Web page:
He was an innocent man. Humanity vented its spleen in vicious treatment of God’s Holy One. But when selfish evil tries to masquerade as justice it prepares its own unmasking.

The Servant Satisfied, Isaiah 53:10 – 12

Decent, right thinking, unredeemed men see the treatment and death of Jesus Christ as a tragedy. In their ignorance, they see the Servant of Isaiah as a visionary, a martyr, a man ahead of His time, an unfortunate victim of circumstances who suffered and died for His ideals. But, none of that is true.

Yet it was the Lord’s will to crush him and cause him to suffer, and though the Lord makes his life an offering for sin, he will see his offspring and prolong his days, and the will of the Lord will prosper in his hand. (Isaiah 53:10 NIV)

The Dead Sea Scroll translates verse 10 like this:

But Yahweh was pleased to crush him and he pierced him.

Clearly, God was in back of every movement against His Son by allowing it to happen as it did. Yet, Moffat’s translation varies slightly and captures the barest hint of a positive outcome:

But the Eternal chose to vindicate his servant, rescuing his life from anguish; he let him propser to the full, in a posterity with life prolonged.

The death and resurrection of Jesus Christ taken together constitute the greatest victory in the history of the world.

After he has suffered, he will see the light of life and be satisfied; by his knowledge my righteous servant will justify many, and he will bear their iniquities. (Isaiah 53:11 NIV)

Jesus didn’t waste His time on the Cross! He, looking back, will be completely satisfied. Are you satisfied with what Jesus did for you? He did all He could for you. Nothing was left undone in His work for you.
And so this wonderful prophecy closes the way it began, on a positive note.

Some Messianic Prophecies, Part 2


Reading the Bible, you can’t help but notice all the times God invaded our time and space to reveal Himself. It’s not that people were looking for Him; they weren’t. God, in His grace, chose from time to time to disclose Himself to them. In fact, to carry this thought out even further, we could say that the entire Bible, from Genesis to Revelation, is the divinely inspired story of God’s self-revelation to human beings.  Down through the centuries, this self-revelation of God had taken many and various forms. This was something the author of the letter to some Hebrews noticed and appreciated:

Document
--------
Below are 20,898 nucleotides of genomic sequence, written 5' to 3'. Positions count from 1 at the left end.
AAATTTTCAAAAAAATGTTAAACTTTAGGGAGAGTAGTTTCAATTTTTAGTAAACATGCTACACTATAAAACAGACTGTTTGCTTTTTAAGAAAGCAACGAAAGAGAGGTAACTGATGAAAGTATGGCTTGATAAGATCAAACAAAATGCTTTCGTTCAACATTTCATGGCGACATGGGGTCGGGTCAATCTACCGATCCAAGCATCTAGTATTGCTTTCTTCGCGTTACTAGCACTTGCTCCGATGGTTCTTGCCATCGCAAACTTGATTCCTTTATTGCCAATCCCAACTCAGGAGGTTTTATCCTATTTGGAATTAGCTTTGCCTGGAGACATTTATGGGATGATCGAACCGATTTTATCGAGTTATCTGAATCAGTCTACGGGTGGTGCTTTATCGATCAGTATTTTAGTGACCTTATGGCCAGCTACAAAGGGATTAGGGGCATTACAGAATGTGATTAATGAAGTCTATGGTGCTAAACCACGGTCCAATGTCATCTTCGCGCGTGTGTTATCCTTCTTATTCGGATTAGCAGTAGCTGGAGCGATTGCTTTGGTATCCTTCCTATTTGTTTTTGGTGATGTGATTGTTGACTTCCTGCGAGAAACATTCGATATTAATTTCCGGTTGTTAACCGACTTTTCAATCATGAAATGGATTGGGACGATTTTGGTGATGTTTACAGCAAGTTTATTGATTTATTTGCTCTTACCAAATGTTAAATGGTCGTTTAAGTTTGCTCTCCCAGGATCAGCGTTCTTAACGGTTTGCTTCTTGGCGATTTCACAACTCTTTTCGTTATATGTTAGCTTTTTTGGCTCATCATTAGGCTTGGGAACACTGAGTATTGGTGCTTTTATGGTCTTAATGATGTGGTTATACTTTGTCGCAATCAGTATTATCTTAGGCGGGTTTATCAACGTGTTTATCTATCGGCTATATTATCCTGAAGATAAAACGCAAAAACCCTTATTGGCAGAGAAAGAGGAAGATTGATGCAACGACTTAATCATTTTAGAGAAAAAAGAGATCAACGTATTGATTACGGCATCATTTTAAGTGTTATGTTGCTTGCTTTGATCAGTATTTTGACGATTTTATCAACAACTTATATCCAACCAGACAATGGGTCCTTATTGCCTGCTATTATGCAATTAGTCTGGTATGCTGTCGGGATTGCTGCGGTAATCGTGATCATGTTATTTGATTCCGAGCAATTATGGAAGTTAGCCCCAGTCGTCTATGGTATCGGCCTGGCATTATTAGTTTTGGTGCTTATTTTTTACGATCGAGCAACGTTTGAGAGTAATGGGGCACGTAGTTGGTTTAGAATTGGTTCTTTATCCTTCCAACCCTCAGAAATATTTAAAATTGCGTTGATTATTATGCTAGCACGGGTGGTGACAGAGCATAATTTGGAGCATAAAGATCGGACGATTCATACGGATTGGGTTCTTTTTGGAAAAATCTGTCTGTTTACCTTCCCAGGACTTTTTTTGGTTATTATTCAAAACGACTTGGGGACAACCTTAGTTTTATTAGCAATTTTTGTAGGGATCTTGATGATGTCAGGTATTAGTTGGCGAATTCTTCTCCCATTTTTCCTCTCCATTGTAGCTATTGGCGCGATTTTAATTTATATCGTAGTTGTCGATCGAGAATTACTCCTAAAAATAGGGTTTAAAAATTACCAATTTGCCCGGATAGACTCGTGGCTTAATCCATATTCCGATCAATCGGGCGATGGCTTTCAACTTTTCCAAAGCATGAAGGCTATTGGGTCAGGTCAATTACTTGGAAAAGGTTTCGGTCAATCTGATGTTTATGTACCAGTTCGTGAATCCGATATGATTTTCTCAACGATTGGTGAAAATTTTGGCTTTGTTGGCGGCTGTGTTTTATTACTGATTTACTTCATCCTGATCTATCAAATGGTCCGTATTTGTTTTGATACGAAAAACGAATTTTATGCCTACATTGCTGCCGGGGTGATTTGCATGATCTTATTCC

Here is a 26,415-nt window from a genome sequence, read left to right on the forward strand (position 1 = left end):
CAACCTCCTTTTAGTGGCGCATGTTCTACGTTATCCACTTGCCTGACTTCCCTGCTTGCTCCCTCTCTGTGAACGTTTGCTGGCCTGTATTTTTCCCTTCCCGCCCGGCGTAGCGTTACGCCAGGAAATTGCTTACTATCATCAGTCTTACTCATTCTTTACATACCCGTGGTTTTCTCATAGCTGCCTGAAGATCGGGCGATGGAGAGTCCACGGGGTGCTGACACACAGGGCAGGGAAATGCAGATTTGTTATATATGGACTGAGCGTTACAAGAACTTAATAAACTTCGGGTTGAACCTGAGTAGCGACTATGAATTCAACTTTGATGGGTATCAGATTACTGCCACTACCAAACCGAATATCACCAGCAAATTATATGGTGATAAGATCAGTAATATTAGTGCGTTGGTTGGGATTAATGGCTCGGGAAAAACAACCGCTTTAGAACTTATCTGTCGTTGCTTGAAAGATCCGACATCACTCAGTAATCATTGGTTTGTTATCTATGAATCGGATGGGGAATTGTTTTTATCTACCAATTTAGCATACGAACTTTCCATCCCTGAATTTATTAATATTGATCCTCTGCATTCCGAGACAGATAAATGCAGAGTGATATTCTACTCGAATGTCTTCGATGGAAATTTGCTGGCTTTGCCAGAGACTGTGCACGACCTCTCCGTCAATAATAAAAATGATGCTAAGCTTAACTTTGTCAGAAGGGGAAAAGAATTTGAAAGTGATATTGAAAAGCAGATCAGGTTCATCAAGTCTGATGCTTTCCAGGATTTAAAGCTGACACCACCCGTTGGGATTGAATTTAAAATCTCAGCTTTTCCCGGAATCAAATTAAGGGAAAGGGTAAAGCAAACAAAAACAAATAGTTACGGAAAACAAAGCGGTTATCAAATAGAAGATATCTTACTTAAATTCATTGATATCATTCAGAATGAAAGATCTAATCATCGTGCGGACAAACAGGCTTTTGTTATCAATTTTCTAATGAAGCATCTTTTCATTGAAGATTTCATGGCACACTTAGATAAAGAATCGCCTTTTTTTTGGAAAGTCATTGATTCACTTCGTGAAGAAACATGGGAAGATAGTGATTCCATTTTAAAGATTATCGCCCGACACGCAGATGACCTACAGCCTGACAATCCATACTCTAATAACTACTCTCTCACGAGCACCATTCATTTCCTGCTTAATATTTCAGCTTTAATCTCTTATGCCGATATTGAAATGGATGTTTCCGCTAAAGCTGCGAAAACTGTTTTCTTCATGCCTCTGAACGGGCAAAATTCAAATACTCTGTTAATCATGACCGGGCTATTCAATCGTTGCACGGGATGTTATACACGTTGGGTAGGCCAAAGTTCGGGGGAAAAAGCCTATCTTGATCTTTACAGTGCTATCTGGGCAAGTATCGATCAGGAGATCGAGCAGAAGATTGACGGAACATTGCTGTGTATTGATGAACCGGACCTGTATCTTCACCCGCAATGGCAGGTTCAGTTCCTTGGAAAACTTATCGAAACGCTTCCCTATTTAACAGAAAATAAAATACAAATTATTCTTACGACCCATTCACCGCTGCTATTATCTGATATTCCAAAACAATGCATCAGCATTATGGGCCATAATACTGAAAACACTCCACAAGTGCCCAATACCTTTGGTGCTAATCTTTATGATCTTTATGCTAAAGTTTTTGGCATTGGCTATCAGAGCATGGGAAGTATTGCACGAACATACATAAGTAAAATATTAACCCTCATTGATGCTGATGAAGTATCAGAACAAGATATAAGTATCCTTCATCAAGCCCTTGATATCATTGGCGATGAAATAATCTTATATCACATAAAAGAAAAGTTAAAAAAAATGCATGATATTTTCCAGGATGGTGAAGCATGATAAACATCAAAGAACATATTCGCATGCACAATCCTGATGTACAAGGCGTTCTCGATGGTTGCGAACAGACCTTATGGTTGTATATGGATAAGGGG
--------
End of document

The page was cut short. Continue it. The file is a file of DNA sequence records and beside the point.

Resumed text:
Long ago God spoke in many different ways to our fathers through the prophets, in visions, dreams, and even face to face, telling them little by little about his plans. (Hebrews 1:1 TLB)

God is all-powerful, and therefore He, if He chooses to, can reveal Himself to whomever He wants. But God is also all-loving, and therefore we may expect God to reveal Himself to us. The Bible, as a whole, claims to contain a record of those revelations, but it also claims to be a complete revelation of God in and of itself.

God’s revelation to man historically

The first three words of Hebrews 1:1 are Polumeros kai polutropos, – “at various times and in various ways.” Those are three very important Greek words; they tell us how God operated in terms of His historic self-revelation. He did not reveal all of Himself at any one time to any single person. Indeed, over centuries, our Lord revealed little bits and pieces of Himself through many different means, including prophets, events in nature, individuals, and history itself.

The very first means was the spoken word: God simply spoke. The Greek word, lalesas, suggests a long process of communication that took place over long period of time. This speaking was done, for the most part, through the prophets. That’s an interesting word, “prophet,” which literally means, “to speak in front of or for someone else.” The Old Testament prophet functioned like God’s ambassador. While we think of prophets as strange guys with migraines who foretell the future, that’s not the necessarily the Biblical idea of the prophet. The job of the Biblical prophet was not so much foretelling as forthtelling. They explained to their audience what was going on and why, or why a certain event happened or was going to happen. Through these people, God spoke, telling people about Himself and His ways.  However, all that changed at a fixed point in time –